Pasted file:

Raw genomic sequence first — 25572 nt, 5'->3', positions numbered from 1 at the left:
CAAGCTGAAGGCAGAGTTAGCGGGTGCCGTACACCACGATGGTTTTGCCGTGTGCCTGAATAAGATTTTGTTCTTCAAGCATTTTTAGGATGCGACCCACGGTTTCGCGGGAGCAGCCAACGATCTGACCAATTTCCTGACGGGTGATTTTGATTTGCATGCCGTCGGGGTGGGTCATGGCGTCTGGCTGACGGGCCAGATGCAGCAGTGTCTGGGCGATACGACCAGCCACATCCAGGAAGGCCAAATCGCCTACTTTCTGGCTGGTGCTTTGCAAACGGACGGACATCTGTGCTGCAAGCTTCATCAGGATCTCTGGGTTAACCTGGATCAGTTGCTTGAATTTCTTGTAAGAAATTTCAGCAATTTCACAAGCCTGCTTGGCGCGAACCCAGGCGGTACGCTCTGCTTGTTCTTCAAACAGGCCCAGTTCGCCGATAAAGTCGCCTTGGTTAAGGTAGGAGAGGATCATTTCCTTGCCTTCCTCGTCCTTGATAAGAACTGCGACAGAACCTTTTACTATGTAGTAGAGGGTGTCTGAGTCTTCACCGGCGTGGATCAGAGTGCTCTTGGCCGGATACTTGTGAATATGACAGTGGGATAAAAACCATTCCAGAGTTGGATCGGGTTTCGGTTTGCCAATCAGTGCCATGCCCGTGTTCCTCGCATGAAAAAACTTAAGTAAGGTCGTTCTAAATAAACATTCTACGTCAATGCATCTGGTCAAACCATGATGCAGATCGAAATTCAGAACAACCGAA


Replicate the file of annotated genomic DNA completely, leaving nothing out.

Raw genomic sequence first — 25572 nt, 5'->3', positions numbered from 1 at the left:
CAAGCTGAAGGCAGAGTTAGCGGGTGCCGTACACCACGATGGTTTTGCCGTGTGCCTGAATAAGATTTTGTTCTTCAAGCATTTTTAGGATGCGACCCACGGTTTCGCGGGAGCAGCCAACGATCTGACCAATTTCCTGACGGGTGATTTTGATTTGCATGCCGTCGGGGTGGGTCATGGCGTCTGGCTGACGGGCCAGATGCAGCAGTGTCTGGGCGATACGACCAGCCACATCCAGGAAGGCCAAATCGCCTACTTTCTGGCTGGTGCTTTGCAAACGGACGGACATCTGTGCTGCAAGCTTCATCAGGATCTCTGGGTTAACCTGGATCAGTTGCTTGAATTTCTTGTAAGAAATTTCAGCAATTTCACAAGCCTGCTTGGCGCGAACCCAGGCGGTACGCTCTGCTTGTTCTTCAAACAGGCCCAGTTCGCCGATAAAGTCGCCTTGGTTAAGGTAGGAGAGGATCATTTCCTTGCCTTCCTCGTCCTTGATAAGAACTGCGACAGAACCTTTTACTATGTAGTAGAGGGTGTCTGAGTCTTCACCGGCGTGGATCAGAGTGCTCTTGGCCGGATACTTGTGAATATGACAGTGGGATAAAAACCATTCCAGAGTTGGATCGGGTTTCGGTTTGCCAATCAGTGCCATGCCCGTGTTCCTCGCATGAAAAAACTTAAGTAAGGTCGTTCTAAATAAACATTCTACGTCAATGCATCTGGTCAAACCATGATGCAGATCGAAATTCAGAACAACCGAA